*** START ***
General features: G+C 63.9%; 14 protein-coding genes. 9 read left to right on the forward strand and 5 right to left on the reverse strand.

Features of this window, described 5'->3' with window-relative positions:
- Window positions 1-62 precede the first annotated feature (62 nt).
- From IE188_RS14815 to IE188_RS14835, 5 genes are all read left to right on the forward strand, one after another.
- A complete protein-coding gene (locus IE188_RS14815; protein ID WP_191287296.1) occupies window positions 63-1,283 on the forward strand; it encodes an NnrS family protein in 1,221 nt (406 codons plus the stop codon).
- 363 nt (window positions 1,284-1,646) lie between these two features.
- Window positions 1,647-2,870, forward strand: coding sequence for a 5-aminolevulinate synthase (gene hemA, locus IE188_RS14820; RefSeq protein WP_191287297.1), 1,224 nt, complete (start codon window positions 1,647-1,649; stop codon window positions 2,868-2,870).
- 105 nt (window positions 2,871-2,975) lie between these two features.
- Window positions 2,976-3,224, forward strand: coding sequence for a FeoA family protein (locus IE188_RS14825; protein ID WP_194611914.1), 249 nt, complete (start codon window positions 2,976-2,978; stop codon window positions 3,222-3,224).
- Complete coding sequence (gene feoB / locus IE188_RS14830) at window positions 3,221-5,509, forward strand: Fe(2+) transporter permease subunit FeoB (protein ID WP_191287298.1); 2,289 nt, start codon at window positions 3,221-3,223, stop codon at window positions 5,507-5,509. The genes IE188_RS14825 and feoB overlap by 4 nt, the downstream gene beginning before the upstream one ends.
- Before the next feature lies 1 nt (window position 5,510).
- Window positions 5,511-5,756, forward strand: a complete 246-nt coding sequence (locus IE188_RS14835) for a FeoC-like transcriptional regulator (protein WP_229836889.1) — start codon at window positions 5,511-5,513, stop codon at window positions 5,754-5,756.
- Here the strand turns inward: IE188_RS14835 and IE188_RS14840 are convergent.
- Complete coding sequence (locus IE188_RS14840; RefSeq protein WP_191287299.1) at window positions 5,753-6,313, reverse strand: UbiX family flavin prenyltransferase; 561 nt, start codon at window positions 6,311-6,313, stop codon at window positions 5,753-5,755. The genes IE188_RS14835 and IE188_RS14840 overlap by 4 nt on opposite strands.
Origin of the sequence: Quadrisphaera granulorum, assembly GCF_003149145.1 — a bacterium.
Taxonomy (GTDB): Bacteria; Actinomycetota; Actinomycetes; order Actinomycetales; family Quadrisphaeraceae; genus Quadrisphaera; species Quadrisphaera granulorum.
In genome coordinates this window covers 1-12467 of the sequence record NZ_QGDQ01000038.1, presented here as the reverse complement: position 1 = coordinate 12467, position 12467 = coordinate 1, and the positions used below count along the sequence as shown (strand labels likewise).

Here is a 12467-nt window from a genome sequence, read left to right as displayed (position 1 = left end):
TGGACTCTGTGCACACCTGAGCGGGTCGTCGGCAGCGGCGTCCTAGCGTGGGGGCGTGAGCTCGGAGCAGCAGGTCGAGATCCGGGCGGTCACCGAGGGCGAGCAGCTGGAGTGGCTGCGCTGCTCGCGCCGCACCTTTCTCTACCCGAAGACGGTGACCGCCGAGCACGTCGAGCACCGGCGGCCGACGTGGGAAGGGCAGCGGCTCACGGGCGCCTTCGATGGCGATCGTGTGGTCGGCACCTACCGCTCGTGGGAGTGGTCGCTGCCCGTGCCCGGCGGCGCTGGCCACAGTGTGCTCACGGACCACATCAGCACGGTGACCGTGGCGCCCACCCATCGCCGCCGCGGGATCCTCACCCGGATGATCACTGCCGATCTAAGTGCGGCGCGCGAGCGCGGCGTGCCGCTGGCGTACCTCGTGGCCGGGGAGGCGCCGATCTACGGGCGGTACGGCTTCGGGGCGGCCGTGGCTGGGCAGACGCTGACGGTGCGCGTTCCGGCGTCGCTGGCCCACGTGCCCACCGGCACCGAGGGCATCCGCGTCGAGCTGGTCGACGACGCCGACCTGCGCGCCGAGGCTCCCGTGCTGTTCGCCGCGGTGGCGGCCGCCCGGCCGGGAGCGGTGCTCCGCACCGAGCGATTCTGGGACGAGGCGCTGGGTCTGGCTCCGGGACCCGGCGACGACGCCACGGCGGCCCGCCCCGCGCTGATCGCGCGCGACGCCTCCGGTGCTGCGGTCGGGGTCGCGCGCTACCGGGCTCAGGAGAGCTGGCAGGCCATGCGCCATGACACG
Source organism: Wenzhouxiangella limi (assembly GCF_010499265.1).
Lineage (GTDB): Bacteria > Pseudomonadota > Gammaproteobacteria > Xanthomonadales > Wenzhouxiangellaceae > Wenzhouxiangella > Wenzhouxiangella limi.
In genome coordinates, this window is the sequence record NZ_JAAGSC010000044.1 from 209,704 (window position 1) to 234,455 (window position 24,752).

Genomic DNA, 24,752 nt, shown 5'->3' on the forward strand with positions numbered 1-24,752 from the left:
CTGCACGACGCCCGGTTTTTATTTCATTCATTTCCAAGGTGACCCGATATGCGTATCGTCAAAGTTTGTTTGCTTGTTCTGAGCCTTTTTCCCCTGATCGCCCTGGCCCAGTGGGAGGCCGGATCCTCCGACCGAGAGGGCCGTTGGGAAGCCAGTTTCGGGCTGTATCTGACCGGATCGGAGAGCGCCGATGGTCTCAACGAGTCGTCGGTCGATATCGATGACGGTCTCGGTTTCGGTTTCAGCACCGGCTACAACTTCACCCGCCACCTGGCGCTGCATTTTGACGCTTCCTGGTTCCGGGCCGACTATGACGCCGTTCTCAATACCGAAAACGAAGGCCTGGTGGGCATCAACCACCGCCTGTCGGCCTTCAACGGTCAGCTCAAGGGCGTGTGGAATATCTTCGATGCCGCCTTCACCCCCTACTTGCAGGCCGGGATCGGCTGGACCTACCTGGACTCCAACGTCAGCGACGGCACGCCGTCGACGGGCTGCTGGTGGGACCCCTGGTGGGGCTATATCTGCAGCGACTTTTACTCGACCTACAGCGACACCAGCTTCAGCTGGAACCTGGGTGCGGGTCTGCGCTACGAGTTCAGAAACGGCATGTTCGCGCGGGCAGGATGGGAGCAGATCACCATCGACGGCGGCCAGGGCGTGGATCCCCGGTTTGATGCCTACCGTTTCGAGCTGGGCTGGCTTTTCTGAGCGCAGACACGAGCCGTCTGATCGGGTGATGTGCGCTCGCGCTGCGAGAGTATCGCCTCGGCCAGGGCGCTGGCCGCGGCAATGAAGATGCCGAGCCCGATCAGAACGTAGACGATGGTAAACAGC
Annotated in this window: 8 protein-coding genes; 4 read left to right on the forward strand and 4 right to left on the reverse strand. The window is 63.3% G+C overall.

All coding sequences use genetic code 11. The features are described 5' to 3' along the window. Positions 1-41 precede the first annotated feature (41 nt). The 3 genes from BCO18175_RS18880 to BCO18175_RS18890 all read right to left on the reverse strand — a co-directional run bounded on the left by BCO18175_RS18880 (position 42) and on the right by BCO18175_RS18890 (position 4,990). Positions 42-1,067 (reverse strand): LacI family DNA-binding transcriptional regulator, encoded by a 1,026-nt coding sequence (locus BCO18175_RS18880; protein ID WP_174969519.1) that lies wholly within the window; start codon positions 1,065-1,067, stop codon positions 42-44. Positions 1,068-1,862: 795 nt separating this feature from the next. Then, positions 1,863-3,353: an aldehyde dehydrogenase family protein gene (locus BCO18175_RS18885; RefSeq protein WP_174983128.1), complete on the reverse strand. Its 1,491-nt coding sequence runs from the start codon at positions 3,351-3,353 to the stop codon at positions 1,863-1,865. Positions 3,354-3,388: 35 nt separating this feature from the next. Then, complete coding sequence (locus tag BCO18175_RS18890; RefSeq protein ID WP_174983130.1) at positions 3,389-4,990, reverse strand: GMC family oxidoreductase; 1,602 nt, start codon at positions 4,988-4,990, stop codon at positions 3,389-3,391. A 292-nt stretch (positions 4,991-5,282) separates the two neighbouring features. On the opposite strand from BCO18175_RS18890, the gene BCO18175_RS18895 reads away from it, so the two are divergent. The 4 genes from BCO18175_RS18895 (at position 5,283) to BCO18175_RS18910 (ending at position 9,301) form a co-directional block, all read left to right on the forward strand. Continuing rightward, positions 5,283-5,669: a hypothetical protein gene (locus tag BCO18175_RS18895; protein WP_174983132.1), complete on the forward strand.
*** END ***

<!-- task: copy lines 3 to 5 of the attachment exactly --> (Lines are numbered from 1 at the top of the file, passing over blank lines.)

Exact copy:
- Window positions 1-62 precede the first annotated feature (62 nt).
- From IE188_RS14815 to IE188_RS14835, 5 genes are all read left to right on the forward strand, one after another.
- A complete protein-coding gene (locus IE188_RS14815; protein ID WP_191287296.1) occupies window positions 63-1,283 on the forward strand; it encodes an NnrS family protein in 1,221 nt (406 codons plus the stop codon).